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Pig head torchon with pork jus, sunflower seeds, and sprouts
Here’s a brief recap of that night’s tastes:
Cucumber: A couple of slices each of Boothby Blonde and Suhyo Long — both sweet, mild heirloom cucumbers — were dressed in a vinegar so subtle it was barely discernible. But Pelaccio made a substitution, as he’s known to do, adding a thin-sliced, heavenly ham instead of the cheese mentioned on the menu. Good move.
Scallop: One perfect scallop, with a tissue of tomato perched on top, came with its roe, an orange-pink crescent that has the texture of sweetbreads and a mild, scallop flavor. New to us, and interesting.
Clam: Actually three clams, this was an intensely flavored winner. In 30 years, I’ve never seen my husband eat a clam; these had him licking his lips. They were served with a creamy, toothy rice grown in Vermont, where rice paddies are surely rare. The garnish was another rarity: bright green sprigs of agretti, a succulent that looks something like dill. In this context, its slightly salty quality made me think of seaweed. Fabulous.
Eggplant: A delicious flatbread, hot from the wood-burning oven, served as a lid on a shallow bowl containing a thin slice of tiny eggplant that sat half atop an eggplant-shaped smear of silky eggplant puree. A teardrop-shaped blob of yogurt sat to one side. It was a witty presentation, and so good we’d have liked another one.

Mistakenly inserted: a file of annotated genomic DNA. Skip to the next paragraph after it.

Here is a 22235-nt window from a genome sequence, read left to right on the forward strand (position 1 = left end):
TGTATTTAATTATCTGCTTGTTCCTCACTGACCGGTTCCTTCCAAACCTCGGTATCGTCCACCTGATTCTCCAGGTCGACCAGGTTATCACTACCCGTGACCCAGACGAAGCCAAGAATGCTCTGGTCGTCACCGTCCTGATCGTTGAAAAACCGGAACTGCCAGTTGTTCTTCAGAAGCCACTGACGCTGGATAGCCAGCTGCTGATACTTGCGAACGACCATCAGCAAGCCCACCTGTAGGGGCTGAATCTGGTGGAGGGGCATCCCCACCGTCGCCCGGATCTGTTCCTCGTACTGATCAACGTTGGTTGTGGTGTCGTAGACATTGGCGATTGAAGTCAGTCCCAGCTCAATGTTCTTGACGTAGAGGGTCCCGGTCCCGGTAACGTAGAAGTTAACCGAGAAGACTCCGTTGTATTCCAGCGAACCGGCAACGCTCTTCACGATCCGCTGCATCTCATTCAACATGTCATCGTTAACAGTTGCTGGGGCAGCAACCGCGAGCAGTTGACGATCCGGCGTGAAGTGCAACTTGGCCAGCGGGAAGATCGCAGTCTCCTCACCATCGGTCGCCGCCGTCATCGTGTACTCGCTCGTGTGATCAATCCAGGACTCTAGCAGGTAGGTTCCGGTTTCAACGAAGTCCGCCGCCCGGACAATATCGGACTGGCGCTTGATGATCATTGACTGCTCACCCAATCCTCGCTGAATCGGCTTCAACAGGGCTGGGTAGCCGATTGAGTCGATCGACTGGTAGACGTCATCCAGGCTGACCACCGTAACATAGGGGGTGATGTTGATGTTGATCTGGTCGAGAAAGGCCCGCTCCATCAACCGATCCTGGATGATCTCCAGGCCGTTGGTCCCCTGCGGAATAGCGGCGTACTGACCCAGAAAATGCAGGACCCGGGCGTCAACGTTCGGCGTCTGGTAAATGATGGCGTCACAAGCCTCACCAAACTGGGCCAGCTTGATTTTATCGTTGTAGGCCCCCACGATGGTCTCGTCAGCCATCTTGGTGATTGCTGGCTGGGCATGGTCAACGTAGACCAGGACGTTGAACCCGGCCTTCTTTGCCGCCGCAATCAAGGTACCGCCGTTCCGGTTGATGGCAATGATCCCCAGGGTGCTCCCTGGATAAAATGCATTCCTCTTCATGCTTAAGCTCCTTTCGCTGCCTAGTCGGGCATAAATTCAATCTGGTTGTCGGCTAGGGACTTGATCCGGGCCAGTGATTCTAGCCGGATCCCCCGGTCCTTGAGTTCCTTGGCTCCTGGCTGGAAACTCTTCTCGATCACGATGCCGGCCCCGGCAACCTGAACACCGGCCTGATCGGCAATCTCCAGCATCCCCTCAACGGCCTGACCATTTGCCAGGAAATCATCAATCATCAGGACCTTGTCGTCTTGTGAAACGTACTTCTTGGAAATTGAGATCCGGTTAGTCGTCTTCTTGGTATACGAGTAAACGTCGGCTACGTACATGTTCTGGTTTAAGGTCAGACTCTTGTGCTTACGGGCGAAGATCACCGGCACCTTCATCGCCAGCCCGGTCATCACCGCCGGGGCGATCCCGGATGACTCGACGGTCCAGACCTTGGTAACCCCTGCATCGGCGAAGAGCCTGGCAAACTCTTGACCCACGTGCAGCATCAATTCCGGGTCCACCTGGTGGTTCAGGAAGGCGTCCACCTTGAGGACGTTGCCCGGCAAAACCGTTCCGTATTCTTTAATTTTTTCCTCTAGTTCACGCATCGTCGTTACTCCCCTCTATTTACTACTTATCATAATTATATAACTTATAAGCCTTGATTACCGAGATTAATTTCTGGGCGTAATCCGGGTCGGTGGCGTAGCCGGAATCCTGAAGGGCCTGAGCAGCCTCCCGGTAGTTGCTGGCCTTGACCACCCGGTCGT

Potato: Two little spuds, smaller than ping-pong balls, had that just-dug-up earthiness, brought forward by a lovely light hollandaise. One of them was topped with a small dollop of Siberian sturgeon caviar, farmed in Maine, our server told us, and then trotted back to correct herself: farmed in Florida.
Chef and owner Zakary Pelaccio
Pork: A fairly generous portion, and with the Old World flavor that factory-farmed pork never has. Two radicchio leaves, one raw and one lightly grilled, were dressed with a sour-grape sauce made from the grapes in Pelaccio’s own garden, our server took pains to explain. Excellent.
Plum: We were presented with chopsticks for this course — slivers of delicately pickled plum in a dressing of shiso, chili, and hyssop, whose anise flavor I didn’t care for. My husband was happy to polish off my Plum as soon as he had finished his own.
Chilled Cream: A finger-sized wedge of frozen cream, drizzled with honey and accompanied by a sliver of roasted plum, served as a final tantalizing taste.
The staff is well-trained and earnest. Acolytes bearing pitchers of sparkling and still water were constantly circulating to refill glasses, and you feel well looked-after. One quibble is the length of time between courses; we were there almost three hours. It’s nice to have the chance to savor, but too long a wait and the wow starts to wear off.
Pelaccio has said in the past that his aim is to create memorable meals. Fish & Game is not a place you pop into for a bite. But for foodies with time and money who are looking for a night out they won’t forget, it fits the bill. Welcome Zak!
Fish & Game
Dinner Thurs.-Sun., breakfast Sat.-Sun.
13 South 3rd St., Hudson. 518-822-1500; fishandgamehudson.com